GreenStrike warranties to the original purchaser that this product is free from defective materials and workmanship. This warranty is limited to remedy any defective part for a period of one year from the date of the original purchase. Retain you original receipt as proof of purchase. If this unit has been altered, no warranty is in force.
In no case shall GreenStrike be liable for any accidental, punitive, consequential or any other damages of any kind for breach of this or any other warranty, expressed or implied.
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Frequently Asked Questions for the Mosquito Preventer
The Mosquito Preventer recreates the ideal breeding spot that female mosquitoes love to lay their eggs in. By killing the mosquito eggs rather than using traditional traps or zappers, you are targeting the source of mosquito population growth before it becomes a problem. It is also a much more environmentally safe when compared to Carbon Dioxide propane traps and spray toxic pesticides and chemicals.
The Mosquito Lures replicate proteins and minerals found in nature. The primary components of the Mosquito Lures are non-toxic. In fact, if you or your pet were to take a drink of the Lure/Attractant water it would taste horrible (just like swamp water!) but wouldn’t hurt.
Since you are helping to reduce future generations of mosquitoes, the Mosquito Preventer may take up to 20 days for results. Remember, by killing mosquito eggs you prevent the mosquito population from growing to an unhealthy level. The key to the Mosquito Preventer is to start early in the Mosquito season! The earlier you start, the less the mosquito populations in your backyard have a chance to grow.
No. Do not use the Mosquito Preventer indoors. For indoor insect trapping, use GREENSTRIKE’s Indoor Flying Insect Trap
It is best to clear all spots in your yard, including puddles, to allow the Mosquito Preventer to be the primary breeding spot for female mosquitoes. Remove standing water, clear your eavestrophes, empty bird baths.
The Mosquito Preventer turns on approximately every 3 days at midnight. The only sound it makes is the sounds of a pump mechanism and water filling up a bucket. It will not keep you up at night!
As early in the mosquito season as possible. If you place the Mosquito Preventer in your yard later in the summer months, it may take longer for the unit to take affect.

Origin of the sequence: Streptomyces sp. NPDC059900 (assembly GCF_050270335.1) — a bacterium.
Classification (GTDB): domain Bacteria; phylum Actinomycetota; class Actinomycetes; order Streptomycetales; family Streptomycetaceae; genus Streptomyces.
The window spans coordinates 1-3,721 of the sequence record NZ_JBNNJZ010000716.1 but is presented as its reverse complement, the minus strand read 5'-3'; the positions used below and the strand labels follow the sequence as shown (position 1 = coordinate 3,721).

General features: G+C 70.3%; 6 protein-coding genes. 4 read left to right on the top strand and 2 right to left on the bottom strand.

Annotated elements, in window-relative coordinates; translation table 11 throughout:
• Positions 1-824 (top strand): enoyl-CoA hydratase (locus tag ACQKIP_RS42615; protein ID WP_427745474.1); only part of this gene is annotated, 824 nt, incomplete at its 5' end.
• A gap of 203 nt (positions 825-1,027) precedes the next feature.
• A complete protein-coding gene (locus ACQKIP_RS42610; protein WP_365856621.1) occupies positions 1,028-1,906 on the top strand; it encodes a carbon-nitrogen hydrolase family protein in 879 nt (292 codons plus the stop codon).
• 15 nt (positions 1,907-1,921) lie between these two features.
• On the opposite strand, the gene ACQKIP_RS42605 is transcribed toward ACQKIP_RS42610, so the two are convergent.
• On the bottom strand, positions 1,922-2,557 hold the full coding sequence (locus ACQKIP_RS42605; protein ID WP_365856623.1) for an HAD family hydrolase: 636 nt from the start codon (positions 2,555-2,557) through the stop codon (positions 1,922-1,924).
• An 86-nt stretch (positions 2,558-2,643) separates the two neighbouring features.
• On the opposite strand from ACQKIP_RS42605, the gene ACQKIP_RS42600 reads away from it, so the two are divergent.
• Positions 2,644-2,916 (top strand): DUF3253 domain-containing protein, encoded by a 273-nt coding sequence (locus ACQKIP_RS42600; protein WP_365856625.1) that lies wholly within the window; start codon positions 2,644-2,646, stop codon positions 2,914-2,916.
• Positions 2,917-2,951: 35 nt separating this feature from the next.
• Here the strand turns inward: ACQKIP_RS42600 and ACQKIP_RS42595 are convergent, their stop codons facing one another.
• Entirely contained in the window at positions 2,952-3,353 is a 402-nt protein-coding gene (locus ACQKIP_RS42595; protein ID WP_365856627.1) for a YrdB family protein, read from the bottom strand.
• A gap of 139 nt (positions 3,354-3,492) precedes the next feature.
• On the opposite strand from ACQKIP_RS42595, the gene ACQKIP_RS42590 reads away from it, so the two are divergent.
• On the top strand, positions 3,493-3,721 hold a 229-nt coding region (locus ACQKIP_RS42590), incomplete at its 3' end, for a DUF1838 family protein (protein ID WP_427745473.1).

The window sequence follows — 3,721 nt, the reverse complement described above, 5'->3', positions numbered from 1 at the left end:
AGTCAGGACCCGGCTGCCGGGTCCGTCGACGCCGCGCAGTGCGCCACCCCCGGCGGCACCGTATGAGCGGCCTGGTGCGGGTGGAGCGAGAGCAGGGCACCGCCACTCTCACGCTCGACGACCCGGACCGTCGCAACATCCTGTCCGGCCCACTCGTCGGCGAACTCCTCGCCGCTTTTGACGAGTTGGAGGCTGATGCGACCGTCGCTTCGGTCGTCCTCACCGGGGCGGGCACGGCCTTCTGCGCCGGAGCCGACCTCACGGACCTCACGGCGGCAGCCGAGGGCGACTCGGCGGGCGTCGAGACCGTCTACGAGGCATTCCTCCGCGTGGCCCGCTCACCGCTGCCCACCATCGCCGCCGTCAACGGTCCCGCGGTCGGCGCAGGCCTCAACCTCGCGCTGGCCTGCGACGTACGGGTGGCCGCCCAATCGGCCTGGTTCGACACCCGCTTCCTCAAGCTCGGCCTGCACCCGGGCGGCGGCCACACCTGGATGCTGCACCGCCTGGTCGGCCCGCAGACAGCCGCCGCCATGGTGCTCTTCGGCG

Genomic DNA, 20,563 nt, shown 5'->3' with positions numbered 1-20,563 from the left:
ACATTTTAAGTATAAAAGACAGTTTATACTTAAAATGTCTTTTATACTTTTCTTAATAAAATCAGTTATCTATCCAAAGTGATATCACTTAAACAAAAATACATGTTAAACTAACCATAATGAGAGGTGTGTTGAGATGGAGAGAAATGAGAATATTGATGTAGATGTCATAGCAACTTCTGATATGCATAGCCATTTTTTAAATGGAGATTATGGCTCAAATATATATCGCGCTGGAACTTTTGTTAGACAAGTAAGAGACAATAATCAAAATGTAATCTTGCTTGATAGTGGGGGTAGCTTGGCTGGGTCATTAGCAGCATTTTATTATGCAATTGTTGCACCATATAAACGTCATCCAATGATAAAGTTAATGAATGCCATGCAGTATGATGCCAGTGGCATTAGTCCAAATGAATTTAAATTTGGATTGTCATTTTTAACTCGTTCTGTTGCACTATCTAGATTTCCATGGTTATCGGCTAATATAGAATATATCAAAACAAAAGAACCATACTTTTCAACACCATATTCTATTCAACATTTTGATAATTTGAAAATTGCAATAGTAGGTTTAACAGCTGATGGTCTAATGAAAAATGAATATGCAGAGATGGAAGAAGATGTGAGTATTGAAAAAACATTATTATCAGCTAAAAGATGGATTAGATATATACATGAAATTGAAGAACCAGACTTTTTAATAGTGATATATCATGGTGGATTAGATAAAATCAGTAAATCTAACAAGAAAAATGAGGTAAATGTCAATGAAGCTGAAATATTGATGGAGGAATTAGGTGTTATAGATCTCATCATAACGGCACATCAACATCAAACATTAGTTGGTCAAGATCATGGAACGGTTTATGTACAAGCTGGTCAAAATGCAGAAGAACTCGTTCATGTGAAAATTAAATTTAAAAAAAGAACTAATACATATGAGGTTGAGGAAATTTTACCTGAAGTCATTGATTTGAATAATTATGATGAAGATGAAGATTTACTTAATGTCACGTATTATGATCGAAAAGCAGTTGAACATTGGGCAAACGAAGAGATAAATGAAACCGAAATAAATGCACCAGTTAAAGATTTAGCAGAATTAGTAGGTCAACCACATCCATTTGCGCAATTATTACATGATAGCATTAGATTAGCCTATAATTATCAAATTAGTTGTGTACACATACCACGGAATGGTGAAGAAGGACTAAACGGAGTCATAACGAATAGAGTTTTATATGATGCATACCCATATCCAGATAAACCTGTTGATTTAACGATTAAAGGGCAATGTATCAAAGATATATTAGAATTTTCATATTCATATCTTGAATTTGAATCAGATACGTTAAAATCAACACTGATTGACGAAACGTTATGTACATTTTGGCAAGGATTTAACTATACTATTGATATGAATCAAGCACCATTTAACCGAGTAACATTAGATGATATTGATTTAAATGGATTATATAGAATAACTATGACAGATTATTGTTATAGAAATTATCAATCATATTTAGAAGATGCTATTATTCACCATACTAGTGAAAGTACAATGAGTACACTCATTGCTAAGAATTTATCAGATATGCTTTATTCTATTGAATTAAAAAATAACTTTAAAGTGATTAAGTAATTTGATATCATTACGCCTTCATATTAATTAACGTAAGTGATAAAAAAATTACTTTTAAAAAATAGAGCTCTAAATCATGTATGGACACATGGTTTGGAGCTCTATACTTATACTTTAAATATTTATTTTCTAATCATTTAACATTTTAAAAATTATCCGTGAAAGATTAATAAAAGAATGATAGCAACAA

Regulating bodies of PMRA and Health Canada prevent us from claiming the size of yard the Mosquito Preventer will cover. However, for a standard semi-urban backyard, one unit should suffice. However, inform your neighbours of the benefits of the Mosquito Preventer. The more units around your neighbourhood, the better chance you have at reducing mosquito populations. Mosquitoes are terrible flyers and don’t travel very far.
Mosquitoes eggs are automatically run through a filter where they are separated from the Breeding-Zone water. They will dry up and die before hatching into mosquitoes.
You should replace the Lures every 30 days.
You should replace the Filter every 30 days.
You should replace the Landing Strips every 30 days.
Batteries don’t like heat. So the hotter your environment is, the less battery life your Mosquito Preventer will have. Generally speaking, you may have to replace the batteries up to 3 or 4x a mosquito season.
Public Health Associations
Every State, Province or Territory will have their own Health Association which provides helpful tips on localized health threats, specifically from mosquitoes. Mosquitoes have the ability to transmit a number of potentially deadly diseases.
Below are the links to individual Public Health Associations across North America.
British Columbia: www.health.gov.bc.ca/socsec
New Brunswick: www.gnb.ca/0051/index-e.asp
New Foundland/Labrador: www.health.gov.nl.ca/health/publichealth
Nova Scotia: www.novascotia.ca/dhw/publichealth
Prince Edward Island: www.gov.pe.ca/health
North West Territories: www.hss.gov.nt.ca/hss-authorities
United States continued...
New Hampshire: www.dhhs.state.nh.us
New Jersey: www.state.nj.us/health
New Mexico: www.health.state.nm.us
New York: www.health.ny.gov/
North Carolina: www.publichealth.nc.gov
North Dakota: www.ndhealth.gov
Rhode Island: www.health.ri.gov/
South Carolina: www.scdhec.gov/health/countymap.htm
South Dakota: www.doh.sd.gov
West Virginia: www.dhhr.wv.gov/bph
World Health Organization
Impact of Dengue Fever: http://www.who.int/csr/disease/dengue/impact/en
Impact of Yellow Fever: http://www.who.int/csr/disease/yellowfev/en/index.html
West Nile Virus Fact Sheet: http://www.who.int/mediacentre/factsheets/fs354/en/
West Nile Virus US Map: http://diseasemaps.usgs.gov/wnv_us_human.html